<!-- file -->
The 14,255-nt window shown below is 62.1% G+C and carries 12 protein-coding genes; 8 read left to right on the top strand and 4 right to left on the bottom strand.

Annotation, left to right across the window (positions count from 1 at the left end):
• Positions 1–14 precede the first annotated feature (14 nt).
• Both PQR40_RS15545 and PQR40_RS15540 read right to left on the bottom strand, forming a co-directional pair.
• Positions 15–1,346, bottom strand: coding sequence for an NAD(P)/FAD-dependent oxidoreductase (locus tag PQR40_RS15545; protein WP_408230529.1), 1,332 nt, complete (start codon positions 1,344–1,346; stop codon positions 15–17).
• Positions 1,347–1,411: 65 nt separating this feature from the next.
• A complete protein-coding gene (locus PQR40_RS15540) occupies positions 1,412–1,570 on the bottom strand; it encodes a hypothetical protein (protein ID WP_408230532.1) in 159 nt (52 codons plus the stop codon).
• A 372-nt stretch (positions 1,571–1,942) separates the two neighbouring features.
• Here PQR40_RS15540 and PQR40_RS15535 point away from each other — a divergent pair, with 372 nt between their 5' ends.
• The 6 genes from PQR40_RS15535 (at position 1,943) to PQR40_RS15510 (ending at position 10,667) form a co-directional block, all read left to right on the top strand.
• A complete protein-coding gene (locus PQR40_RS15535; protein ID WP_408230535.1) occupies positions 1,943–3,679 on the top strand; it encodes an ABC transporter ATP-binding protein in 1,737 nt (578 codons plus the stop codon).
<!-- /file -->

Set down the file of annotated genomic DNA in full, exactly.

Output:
The 14,255-nt window shown below is 62.1% G+C and carries 12 protein-coding genes; 8 read left to right on the top strand and 4 right to left on the bottom strand.

Annotation, left to right across the window (positions count from 1 at the left end):
• Positions 1–14 precede the first annotated feature (14 nt).
• Both PQR40_RS15545 and PQR40_RS15540 read right to left on the bottom strand, forming a co-directional pair.
• Positions 15–1,346, bottom strand: coding sequence for an NAD(P)/FAD-dependent oxidoreductase (locus tag PQR40_RS15545; protein WP_408230529.1), 1,332 nt, complete (start codon positions 1,344–1,346; stop codon positions 15–17).
• Positions 1,347–1,411: 65 nt separating this feature from the next.
• A complete protein-coding gene (locus PQR40_RS15540) occupies positions 1,412–1,570 on the bottom strand; it encodes a hypothetical protein (protein ID WP_408230532.1) in 159 nt (52 codons plus the stop codon).
• A 372-nt stretch (positions 1,571–1,942) separates the two neighbouring features.
• Here PQR40_RS15540 and PQR40_RS15535 point away from each other — a divergent pair, with 372 nt between their 5' ends.
• The 6 genes from PQR40_RS15535 (at position 1,943) to PQR40_RS15510 (ending at position 10,667) form a co-directional block, all read left to right on the top strand.
• A complete protein-coding gene (locus PQR40_RS15535; protein ID WP_408230535.1) occupies positions 1,943–3,679 on the top strand; it encodes an ABC transporter ATP-binding protein in 1,737 nt (578 codons plus the stop codon).